Adventures of an Academic Acolyte Or How I Now Know What I Don’t Know

A little over a year ago I received a phone call from a Red Cross friend and colleague, Dr. Suzanne Horsley, asking if I would be interested in joining her in applying for a Page Legacy Scholar Grant from the Arthur W. Page Center for integrity in public communication. This particular grant takes the bold approach of pairing public relations practitioners with public relations academics. It is a great way to bring real world experience and research science together.

While I didn’t have much experience in academic research—my only brush with it was as an interviewer for the famous Middletown Studies in the late 80s—I figured I could learn “on the job.” Fortunately I consider myself an eager student, because academia had a few lessons to teach me. Namely, that there are hoops to jump through and hurdles to jump over before you run around willy nilly interviewing subjects. So here are the lighthearted, but hard-won, lessons learned during my first foray into academic research:

  1. First off, I found out that collegiate researchers answer to an institutional review board (IRB) that makes sure that their research is ethical and that humans are protected from physical or psychological harm while being studied. This seemed like a good thing to me and I was happy to have this type of oversight to ensure that we didn’t somehow slip into a dystopian research scheme.
  2. Thanks to direction from the IRB at the University of Alabama, I had the privilege of taking, and passing, a National Institute of Health online training course where I learned the many ways I could inadvertently cause harm while researching humans. Fortunately, our research method was participatory interviews, so there was little or no chance that I could cause any kind of harm to humans…or animals.
  3. Because I chose to focus my portion of the research on two disaster events I had personally participated in, I smugly assumed that I would be able to find a multitude of participating communications professionals who would be willing, eager even, to talk to me about their experiences. Initially I reached out to former Red Cross colleagues with great success. Several were happy to schedule a time to talk with me!
  4. Then I sent them the pre-interview questionnaire. In the interest of full disclosure, I should tell you that I have spent hundreds of hours helping my clients procure testimonials from their customers. We’ve found people love to talk about how great you are, but when it comes to writing it down…crickets. I understand all the reasons for this; writing is drilled into us at school as something that must be perfect before it can be released into the wild. If you are a communications professional you suffer from this belief to the tenth power. So I knew I was asking a lot of those brave souls who had agreed to be interviewed by me.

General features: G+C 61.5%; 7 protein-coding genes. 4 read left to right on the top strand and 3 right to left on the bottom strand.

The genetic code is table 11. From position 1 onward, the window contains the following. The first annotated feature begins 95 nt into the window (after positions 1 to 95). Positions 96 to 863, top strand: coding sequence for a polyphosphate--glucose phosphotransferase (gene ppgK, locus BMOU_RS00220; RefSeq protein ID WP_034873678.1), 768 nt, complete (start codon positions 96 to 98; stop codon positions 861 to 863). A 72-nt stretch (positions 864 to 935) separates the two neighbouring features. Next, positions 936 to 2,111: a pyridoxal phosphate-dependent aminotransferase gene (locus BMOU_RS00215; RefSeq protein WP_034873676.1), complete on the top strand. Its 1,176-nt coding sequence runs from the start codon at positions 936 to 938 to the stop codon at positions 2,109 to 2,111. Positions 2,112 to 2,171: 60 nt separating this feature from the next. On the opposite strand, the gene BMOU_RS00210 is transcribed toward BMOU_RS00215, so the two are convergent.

5. There is no doubt though, that those questionnaires were incredibly useful. They led to additional questions and insights that would most likely have not been uncovered if the exercise of filling them out hadn’t given interview subjects the time and space to consider those details. I know, because I filled one out myself on the theory that I shouldn’t ask someone to do something I wasn’t willing to do myself.
  6. Then there was the passage of time, for example one of the disasters I researched was the Oklahoma City Bombing which took place more than 22 years ago. At this point in my life, remembering what I did last week is a challenge, asking people to recount information about events so far removed is a serious test of recall.
  7. The other issue with the amount of years that had passed was the difficulty in finding additional subjects to interview. I tried a variety of sources and used many resources to track down people who had served as communicators during those two tragedies. I was ignored, rebuffed (albeit nicely) and stymied at nearly every turn. I also discovered that there were far fewer professional communicators in the disaster field 22 years ago. Many potential subjects had died, others proved impossible to locate. I learned that being an academic-type researcher means having a tenacious ability to keeping going moving forward even after rejection after rejection. I have to admit, even after conducting exhaustive research (I have the spreadsheets to prove it!), I felt like a failure for not being able to find more people to interview.
  8. Fortunately, after several months of silent suffering, I admitted to my research partner and friend that I wasn’t achieving the glorious results I had expected. She then told me several stories of her own lack of success in finding and procuring interview subjects. Sadly, this cheered me to no end to know that even with her superior research skills and years of experience, she too, sometimes hit roadblocks.